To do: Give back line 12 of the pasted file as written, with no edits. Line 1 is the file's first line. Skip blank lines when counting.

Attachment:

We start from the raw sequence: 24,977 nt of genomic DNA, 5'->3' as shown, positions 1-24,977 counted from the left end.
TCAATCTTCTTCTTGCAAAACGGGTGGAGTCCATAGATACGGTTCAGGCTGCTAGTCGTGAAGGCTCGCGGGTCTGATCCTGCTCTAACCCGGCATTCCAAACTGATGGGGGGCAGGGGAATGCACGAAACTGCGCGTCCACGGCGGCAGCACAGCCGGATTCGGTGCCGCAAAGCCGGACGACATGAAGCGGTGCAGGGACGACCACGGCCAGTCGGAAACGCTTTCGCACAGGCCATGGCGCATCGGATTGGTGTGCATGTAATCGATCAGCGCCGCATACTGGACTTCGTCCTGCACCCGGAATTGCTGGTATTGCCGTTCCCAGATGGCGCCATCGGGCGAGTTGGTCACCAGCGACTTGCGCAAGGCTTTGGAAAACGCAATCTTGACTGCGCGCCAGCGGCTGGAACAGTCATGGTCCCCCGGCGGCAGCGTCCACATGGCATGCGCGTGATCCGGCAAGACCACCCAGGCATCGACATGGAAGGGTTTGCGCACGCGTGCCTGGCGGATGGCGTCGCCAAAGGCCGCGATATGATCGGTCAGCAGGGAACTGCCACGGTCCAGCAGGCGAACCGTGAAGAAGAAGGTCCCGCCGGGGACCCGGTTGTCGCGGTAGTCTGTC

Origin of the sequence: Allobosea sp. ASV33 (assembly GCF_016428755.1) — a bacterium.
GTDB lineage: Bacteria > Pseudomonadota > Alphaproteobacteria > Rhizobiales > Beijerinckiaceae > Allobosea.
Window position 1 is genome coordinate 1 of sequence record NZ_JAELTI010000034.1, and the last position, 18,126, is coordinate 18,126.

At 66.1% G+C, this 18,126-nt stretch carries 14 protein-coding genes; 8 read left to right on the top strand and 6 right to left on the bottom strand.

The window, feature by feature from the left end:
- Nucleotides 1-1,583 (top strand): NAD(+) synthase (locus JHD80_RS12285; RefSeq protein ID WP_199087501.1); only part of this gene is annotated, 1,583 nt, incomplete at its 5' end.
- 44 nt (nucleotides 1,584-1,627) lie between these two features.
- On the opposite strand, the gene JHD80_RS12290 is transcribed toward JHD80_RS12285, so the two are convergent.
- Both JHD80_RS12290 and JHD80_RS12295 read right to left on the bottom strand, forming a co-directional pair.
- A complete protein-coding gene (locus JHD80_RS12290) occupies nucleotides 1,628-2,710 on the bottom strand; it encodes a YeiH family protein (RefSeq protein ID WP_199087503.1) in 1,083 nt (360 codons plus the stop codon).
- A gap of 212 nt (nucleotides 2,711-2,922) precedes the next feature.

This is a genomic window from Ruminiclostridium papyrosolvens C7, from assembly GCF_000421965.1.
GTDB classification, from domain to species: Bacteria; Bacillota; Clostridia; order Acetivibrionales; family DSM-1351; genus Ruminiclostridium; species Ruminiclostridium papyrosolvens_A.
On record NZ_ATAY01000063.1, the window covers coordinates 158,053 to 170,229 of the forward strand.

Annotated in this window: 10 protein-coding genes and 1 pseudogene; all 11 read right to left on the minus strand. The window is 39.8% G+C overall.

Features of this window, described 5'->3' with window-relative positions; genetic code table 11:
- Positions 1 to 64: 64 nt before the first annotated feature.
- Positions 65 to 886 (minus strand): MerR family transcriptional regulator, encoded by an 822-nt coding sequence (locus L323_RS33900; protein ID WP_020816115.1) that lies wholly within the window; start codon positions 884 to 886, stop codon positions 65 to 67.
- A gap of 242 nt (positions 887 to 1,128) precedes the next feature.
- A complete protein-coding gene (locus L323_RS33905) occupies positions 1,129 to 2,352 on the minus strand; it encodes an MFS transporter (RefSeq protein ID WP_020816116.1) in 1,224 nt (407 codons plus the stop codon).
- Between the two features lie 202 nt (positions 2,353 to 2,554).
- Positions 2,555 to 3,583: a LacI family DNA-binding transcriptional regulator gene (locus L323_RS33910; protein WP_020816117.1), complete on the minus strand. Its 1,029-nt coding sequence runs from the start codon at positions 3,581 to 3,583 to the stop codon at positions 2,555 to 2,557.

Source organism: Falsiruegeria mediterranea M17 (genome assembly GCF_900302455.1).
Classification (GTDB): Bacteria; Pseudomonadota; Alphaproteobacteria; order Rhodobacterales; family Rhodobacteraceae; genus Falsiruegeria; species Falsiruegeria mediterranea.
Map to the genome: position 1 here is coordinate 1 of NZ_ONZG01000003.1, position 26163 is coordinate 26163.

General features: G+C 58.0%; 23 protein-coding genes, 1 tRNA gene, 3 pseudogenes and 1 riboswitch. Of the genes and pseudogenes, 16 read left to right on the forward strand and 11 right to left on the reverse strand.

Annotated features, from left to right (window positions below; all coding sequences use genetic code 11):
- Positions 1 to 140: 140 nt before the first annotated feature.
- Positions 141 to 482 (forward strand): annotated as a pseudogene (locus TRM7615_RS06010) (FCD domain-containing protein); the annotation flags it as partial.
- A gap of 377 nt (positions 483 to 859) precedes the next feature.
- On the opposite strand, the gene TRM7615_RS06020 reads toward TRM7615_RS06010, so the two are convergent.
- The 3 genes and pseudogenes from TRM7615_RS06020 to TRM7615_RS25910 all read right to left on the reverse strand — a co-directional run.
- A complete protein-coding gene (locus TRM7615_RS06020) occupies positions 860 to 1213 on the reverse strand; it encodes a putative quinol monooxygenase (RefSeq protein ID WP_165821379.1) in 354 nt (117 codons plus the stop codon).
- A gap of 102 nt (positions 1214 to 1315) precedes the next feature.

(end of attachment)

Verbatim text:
- A complete protein-coding gene (locus JHD80_RS12290) occupies nucleotides 1,628-2,710 on the bottom strand; it encodes a YeiH family protein (RefSeq protein ID WP_199087503.1) in 1,083 nt (360 codons plus the stop codon).